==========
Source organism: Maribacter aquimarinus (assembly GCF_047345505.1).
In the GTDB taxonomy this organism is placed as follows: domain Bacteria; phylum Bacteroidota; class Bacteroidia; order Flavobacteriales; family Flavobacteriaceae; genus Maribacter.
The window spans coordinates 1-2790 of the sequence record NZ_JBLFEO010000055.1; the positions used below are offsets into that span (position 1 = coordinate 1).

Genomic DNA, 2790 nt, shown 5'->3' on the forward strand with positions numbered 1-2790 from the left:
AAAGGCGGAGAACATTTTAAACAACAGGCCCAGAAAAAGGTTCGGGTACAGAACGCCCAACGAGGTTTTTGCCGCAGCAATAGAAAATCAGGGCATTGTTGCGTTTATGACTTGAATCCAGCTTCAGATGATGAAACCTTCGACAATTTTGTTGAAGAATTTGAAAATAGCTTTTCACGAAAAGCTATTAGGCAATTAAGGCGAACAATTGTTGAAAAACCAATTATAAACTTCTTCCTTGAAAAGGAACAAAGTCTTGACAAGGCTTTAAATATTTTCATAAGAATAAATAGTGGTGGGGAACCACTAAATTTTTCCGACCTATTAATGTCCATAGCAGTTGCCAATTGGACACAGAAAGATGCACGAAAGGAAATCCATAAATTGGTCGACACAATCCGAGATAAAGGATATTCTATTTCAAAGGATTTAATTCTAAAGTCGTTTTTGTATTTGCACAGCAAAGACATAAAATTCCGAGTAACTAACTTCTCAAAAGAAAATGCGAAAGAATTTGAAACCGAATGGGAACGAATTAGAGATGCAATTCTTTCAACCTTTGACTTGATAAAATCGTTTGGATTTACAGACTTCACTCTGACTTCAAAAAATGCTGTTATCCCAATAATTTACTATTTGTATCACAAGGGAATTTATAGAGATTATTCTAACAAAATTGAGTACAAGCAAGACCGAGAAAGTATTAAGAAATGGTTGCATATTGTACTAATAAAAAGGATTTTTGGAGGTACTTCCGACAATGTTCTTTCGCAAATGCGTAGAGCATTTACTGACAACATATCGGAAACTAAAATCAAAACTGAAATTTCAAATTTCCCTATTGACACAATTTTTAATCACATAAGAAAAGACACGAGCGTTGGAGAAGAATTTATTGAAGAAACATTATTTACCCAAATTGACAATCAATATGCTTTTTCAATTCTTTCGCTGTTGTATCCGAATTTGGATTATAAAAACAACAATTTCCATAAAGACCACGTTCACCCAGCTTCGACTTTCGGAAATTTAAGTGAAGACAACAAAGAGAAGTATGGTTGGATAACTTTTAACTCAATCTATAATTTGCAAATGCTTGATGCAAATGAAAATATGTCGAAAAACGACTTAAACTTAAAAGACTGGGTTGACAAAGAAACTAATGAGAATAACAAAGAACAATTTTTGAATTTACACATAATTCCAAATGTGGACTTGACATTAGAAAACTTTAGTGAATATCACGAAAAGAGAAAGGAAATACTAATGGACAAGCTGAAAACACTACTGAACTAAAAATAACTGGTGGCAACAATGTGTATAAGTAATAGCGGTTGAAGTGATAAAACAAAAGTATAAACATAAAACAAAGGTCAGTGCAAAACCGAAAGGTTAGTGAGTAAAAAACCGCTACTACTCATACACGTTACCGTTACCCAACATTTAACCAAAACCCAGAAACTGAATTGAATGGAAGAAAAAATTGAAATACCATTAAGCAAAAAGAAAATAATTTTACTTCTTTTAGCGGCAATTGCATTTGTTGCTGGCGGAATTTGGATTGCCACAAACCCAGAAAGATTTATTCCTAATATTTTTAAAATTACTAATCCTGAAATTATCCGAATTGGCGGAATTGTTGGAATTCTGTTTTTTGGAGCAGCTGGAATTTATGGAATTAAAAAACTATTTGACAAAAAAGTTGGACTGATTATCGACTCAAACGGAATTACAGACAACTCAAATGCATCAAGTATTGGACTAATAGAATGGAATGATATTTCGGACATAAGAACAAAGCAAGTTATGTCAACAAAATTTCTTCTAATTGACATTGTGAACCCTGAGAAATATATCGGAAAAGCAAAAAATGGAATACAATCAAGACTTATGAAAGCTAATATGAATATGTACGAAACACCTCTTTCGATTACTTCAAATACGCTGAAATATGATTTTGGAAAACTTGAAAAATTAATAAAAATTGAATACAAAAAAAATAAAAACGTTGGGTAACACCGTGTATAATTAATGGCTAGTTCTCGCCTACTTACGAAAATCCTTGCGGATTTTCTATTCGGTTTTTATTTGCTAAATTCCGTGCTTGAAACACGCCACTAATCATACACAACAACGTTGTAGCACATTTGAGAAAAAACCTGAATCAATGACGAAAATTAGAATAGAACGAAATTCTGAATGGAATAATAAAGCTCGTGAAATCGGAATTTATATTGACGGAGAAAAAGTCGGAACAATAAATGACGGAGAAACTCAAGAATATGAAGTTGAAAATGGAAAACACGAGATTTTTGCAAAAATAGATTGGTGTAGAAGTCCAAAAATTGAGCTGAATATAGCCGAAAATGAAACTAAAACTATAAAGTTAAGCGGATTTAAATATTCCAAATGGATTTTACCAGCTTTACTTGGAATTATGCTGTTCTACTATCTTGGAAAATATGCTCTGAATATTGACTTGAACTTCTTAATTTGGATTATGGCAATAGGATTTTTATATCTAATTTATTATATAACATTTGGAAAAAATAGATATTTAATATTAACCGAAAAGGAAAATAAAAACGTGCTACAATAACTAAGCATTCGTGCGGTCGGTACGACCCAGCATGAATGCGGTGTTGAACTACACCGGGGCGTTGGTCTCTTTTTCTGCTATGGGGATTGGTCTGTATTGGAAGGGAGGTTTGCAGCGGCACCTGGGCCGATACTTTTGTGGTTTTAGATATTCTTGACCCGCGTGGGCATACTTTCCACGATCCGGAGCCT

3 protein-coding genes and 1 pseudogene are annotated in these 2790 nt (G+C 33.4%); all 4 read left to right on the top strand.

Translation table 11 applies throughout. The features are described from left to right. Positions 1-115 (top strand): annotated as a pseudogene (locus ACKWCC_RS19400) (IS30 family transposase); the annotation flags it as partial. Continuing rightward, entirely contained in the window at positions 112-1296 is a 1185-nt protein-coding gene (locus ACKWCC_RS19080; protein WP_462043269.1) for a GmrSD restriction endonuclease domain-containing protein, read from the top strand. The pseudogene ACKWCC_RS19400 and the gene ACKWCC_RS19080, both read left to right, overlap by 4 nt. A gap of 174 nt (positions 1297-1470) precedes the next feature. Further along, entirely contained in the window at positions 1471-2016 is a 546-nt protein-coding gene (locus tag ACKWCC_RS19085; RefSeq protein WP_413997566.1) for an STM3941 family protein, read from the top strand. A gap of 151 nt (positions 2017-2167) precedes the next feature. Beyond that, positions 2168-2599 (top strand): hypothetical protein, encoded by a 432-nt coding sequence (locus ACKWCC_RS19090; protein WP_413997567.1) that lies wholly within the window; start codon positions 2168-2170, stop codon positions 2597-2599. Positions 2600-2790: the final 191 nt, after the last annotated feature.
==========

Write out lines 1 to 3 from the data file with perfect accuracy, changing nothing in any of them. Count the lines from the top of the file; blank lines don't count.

Source organism: Maribacter aquimarinus (assembly GCF_047345505.1).
In the GTDB taxonomy this organism is placed as follows: domain Bacteria; phylum Bacteroidota; class Bacteroidia; order Flavobacteriales; family Flavobacteriaceae; genus Maribacter.
The window spans coordinates 1-2790 of the sequence record NZ_JBLFEO010000055.1; the positions used below are offsets into that span (position 1 = coordinate 1).